WAYNE COOPERATIVE INSURANCE COMPANY, Plaintiff-Appellant, v. David WOODWARD and Thomas J. Cleary, Defendants-Respondents. (Appeal No. 1.)
Plaintiff appeals from a judgment declaring that it has a duty to defend and indemnify defendant David Woodward in the underlying personal injury action commenced by defendant Thomas J. Cleary against Woodward. On January 30, 2001, Cleary fell from a forklift while he and Woodward were constructing a loft located in a barn on Woodward's property. Cleary informed Woodward that his own medical insurance would cover the cost of his injuries and that he did not intend to pursue legal action against Woodward. In mid- to late April 2001, however, Cleary's medical insurer refused to provide coverage, and Cleary then made a claim under Woodward's liability policy with plaintiff. Woodward's liability policy requires that prompt notice be given “if an insured becomes aware of anything that indicates there might be a claim under this policy.” At the outset of May 2001, Woodward notified plaintiff of Cleary's accident, but plaintiff disclaimed coverage based on Woodward's failure to provide prompt notice of the accident and based on a policy exclusion for farm employees. After Cleary commenced the underlying action against Woodward, plaintiff commenced this action seeking judgment declaring that it has no obligation to defend Woodward in the underlying action.
Contrary to the contention of plaintiff, Supreme Court properly denied its cross motion for summary judgment. Although plaintiff met its initial burden of establishing that Woodward failed to provide the requisite prompt notice, thus vitiating coverage (see American Home Assur. Co. v. International Ins. Co., 90 N.Y.2d 433, 440, 661 N.Y.S.2d 584, 684 N.E.2d 14), defendants raised an issue of fact whether Woodward's failure to provide timely notice was reasonably excused by the fact that Woodward was not aware of anything indicating that there “might be a claim” under the policy until Cleary indicated to him that he would be making a claim (see Kaliandasani v. Otsego Mutual Fire Ins. Co., 256 A.D.2d 310, 311, 681 N.Y.S.2d 323; cf. McCarthy v. Nova Cas. Co., 239 A.D.2d 851, 852, 657 N.Y.S.2d 466, lv. denied 90 N.Y.2d 807, 664 N.Y.S.2d 268, 686 N.E.2d 1363; cf. generally Dryden Mut. Ins. Co. v. Greaser, 269 A.D.2d 792, 793, 702 N.Y.S.2d 479). In addition, defendants raised an issue of fact whether Cleary was an independent contractor and thus did not fall within the ambit of the policy exclusion for farm employees (see generally Sikorski v. Burroughs Dr. Apts., 306 A.D.2d 844, 846, 762 N.Y.S.2d 718; Greene v. Osterhoudt, 251 A.D.2d 786, 787, 673 N.Y.S.2d 272).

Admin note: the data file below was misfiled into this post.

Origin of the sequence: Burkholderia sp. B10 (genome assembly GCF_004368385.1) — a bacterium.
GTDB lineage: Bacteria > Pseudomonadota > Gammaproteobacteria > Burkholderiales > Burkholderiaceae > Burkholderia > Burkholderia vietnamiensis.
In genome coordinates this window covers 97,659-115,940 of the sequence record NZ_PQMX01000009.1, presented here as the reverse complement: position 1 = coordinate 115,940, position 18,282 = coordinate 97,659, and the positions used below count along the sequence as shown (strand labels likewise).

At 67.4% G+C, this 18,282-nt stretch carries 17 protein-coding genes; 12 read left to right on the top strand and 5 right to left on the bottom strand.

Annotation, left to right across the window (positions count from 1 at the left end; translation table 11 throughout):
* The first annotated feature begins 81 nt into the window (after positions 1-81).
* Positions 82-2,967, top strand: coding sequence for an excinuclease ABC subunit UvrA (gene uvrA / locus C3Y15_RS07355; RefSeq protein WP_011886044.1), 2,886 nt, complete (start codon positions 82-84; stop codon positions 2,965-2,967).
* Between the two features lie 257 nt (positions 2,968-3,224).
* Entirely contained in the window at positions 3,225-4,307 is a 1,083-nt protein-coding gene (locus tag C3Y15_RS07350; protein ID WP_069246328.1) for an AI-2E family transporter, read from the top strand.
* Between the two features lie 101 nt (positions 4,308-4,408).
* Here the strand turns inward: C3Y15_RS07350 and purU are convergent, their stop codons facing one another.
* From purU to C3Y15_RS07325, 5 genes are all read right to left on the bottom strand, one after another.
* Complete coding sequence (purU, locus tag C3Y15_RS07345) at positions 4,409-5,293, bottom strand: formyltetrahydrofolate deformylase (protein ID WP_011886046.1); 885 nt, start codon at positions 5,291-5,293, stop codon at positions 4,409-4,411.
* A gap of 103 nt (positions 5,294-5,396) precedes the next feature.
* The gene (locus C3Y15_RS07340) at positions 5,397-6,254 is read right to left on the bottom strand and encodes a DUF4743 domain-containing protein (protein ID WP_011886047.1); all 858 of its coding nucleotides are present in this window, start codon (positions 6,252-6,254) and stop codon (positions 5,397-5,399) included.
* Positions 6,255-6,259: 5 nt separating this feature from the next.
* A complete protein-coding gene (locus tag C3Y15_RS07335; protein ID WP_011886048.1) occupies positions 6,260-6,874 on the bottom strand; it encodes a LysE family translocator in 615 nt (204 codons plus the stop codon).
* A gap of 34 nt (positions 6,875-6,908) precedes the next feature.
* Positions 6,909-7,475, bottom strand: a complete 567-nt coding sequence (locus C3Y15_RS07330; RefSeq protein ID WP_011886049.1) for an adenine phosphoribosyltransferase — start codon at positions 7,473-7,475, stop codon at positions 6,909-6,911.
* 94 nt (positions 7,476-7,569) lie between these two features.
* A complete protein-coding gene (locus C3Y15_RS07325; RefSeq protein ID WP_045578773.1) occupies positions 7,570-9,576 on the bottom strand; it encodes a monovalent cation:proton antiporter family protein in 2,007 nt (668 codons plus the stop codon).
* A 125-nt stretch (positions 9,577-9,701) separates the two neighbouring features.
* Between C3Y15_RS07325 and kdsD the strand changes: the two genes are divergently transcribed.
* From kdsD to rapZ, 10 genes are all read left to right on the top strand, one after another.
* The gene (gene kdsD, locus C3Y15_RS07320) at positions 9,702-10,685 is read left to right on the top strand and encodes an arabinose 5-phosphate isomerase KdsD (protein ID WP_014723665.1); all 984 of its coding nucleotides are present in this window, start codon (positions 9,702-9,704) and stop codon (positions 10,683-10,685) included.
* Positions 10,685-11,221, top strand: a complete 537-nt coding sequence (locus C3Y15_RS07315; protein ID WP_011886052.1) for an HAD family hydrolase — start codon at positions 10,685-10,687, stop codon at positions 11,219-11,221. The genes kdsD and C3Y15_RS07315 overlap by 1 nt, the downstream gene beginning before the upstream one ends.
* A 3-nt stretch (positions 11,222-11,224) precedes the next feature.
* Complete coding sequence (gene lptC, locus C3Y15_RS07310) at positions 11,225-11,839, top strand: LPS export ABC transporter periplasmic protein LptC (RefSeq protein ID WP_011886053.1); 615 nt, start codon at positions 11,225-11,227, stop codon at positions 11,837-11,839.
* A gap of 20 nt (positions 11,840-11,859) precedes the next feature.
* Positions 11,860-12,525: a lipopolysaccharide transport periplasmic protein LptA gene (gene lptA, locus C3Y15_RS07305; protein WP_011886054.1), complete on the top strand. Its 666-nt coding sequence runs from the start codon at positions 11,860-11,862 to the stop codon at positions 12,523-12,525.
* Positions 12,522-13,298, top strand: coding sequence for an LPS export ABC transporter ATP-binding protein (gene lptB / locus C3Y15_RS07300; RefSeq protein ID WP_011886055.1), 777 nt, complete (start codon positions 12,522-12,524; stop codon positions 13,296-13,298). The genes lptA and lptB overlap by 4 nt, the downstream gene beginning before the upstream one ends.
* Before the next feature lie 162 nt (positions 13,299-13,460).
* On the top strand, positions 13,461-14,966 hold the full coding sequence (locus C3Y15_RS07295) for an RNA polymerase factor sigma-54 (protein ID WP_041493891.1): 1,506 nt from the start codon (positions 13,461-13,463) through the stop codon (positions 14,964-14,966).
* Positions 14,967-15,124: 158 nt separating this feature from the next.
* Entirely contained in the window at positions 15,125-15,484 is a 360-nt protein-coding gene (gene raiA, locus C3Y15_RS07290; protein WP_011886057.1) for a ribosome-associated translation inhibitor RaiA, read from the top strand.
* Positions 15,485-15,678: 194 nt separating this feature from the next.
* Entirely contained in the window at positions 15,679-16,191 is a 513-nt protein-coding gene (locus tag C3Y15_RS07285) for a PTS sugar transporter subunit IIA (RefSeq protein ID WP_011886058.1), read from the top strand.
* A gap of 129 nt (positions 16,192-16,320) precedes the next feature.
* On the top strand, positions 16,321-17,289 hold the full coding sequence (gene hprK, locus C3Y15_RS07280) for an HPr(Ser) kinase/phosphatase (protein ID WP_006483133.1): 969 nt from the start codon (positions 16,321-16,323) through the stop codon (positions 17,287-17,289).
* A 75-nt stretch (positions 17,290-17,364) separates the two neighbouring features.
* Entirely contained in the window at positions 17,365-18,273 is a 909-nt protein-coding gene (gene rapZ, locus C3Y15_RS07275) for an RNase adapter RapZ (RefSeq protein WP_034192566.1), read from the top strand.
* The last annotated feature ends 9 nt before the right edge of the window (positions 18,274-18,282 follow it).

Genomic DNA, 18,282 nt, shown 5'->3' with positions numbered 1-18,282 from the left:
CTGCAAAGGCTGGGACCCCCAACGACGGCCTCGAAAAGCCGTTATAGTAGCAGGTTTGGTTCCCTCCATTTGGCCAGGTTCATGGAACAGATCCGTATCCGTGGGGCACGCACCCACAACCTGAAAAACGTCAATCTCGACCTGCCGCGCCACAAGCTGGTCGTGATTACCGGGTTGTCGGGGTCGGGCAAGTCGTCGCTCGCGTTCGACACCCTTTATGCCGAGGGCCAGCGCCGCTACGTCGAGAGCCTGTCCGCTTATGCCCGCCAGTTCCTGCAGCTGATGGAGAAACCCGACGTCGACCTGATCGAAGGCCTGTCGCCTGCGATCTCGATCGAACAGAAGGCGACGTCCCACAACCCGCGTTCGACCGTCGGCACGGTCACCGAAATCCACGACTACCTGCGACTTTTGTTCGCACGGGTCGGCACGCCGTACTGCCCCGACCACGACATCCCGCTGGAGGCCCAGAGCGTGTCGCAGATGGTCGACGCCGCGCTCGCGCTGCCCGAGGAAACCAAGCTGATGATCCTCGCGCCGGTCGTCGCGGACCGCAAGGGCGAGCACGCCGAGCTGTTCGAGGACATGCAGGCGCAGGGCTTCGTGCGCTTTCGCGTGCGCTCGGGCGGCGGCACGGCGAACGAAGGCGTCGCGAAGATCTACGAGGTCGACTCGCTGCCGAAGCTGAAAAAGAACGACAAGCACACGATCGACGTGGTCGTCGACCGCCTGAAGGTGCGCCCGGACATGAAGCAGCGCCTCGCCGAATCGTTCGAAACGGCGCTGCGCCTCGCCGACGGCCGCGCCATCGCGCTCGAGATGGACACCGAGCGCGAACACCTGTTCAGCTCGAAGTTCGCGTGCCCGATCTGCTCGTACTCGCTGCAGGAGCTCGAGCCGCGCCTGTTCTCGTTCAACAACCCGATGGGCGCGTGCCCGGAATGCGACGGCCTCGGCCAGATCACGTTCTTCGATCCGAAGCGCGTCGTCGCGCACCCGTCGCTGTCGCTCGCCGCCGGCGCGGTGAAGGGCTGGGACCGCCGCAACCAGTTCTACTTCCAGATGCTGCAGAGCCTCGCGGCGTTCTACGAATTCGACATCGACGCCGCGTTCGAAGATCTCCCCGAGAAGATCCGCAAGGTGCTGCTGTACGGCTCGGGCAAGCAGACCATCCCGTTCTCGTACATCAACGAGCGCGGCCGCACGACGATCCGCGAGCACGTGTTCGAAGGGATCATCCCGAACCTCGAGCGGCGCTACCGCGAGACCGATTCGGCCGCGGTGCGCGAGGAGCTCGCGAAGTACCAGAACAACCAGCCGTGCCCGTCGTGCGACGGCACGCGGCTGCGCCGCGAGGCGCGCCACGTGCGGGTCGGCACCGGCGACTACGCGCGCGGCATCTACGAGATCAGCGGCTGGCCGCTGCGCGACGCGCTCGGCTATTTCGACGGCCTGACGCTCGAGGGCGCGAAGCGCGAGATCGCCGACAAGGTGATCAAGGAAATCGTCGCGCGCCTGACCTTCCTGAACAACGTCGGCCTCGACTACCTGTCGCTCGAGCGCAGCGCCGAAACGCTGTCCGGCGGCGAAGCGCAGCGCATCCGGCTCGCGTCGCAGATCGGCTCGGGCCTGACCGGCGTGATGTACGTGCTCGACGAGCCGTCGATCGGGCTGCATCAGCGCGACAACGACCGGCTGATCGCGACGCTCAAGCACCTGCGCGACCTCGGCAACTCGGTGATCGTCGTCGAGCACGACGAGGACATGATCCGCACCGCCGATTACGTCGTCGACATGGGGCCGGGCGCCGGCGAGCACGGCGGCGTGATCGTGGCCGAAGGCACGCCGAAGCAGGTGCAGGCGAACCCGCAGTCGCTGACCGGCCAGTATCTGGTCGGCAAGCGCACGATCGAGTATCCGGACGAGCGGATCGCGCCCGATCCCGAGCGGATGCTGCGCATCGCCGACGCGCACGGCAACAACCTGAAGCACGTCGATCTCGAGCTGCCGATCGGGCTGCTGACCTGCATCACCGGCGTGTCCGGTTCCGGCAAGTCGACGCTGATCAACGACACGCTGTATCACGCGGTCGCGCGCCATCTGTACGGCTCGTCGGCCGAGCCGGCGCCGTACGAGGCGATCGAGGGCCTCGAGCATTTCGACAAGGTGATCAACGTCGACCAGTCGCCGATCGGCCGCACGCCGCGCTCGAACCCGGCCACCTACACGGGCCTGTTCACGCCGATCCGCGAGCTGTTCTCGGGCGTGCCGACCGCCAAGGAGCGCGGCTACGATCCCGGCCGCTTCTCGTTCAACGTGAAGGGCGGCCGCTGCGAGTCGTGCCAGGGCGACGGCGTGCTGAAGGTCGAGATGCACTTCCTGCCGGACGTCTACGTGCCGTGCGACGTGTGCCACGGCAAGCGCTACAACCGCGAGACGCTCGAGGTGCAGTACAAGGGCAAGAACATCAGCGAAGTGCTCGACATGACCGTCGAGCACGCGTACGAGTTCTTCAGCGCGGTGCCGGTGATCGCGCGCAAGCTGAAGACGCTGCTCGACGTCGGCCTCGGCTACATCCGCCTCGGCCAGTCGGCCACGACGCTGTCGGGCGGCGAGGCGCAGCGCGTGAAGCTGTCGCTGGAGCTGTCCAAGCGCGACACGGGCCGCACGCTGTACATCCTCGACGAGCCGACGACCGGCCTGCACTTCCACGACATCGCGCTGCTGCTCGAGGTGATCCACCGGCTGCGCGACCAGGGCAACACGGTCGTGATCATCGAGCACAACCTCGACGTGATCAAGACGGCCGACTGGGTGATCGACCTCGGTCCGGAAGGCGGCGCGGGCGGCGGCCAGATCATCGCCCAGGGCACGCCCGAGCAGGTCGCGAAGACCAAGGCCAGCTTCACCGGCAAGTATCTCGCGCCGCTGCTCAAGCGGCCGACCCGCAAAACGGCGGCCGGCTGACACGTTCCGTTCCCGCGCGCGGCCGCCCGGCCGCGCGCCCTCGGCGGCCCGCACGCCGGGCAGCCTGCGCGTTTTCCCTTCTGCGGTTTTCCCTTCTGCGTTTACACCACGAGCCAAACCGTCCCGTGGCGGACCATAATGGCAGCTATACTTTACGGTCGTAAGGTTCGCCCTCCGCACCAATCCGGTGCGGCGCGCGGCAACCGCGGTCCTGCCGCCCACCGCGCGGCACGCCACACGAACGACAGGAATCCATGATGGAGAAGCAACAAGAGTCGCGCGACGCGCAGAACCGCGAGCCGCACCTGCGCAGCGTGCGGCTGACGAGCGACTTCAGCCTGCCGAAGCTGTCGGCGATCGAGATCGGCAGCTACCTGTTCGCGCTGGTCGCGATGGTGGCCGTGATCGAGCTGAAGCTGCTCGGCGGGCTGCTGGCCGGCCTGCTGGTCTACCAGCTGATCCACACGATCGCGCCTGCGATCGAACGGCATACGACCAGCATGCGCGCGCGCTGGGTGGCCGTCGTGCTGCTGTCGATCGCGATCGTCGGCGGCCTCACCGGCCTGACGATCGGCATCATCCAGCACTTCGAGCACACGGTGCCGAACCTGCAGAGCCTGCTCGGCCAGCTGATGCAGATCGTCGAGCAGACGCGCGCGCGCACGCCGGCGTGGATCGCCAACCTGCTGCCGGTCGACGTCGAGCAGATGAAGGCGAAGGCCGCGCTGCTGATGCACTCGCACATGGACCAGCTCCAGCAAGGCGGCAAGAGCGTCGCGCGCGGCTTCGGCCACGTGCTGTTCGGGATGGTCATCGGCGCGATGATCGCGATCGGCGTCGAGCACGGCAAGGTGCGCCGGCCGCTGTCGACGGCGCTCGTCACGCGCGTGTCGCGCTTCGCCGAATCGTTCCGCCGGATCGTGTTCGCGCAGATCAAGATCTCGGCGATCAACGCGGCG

We further conclude that the court properly granted judgment in favor of defendants after conducting a trial. Viewing the evidence in the light most favorable to sustain the judgment rendered following this nonjury trial (see Matter of City of Syracuse Indus. Dev. Agency [Alterm, Inc.], 20 A.D.3d 168, 170, 796 N.Y.S.2d 503), we conclude that there is a fair interpretation of the evidence supporting the court's determination that Woodward's failure to provide timely notice was reasonably excused by the fact that Woodward was not aware that there “might be a claim” under the policy until Cleary indicated to him that he would be making a claim (cf. Dryden, 269 A.D.2d at 793, 702 N.Y.S.2d 479; McCarthy, 239 A.D.2d at 852, 657 N.Y.S.2d 466). In addition, we conclude that there is a fair interpretation of the evidence supporting the court's determination that Cleary was an independent contractor rather than a farm employee and thus that the policy exclusion for farm employees was not applicable (see generally Greene, 251 A.D.2d at 787-788, 673 N.Y.S.2d 272).
It is hereby ORDERED that the judgment so appealed from be and the same hereby is unanimously affirmed without costs.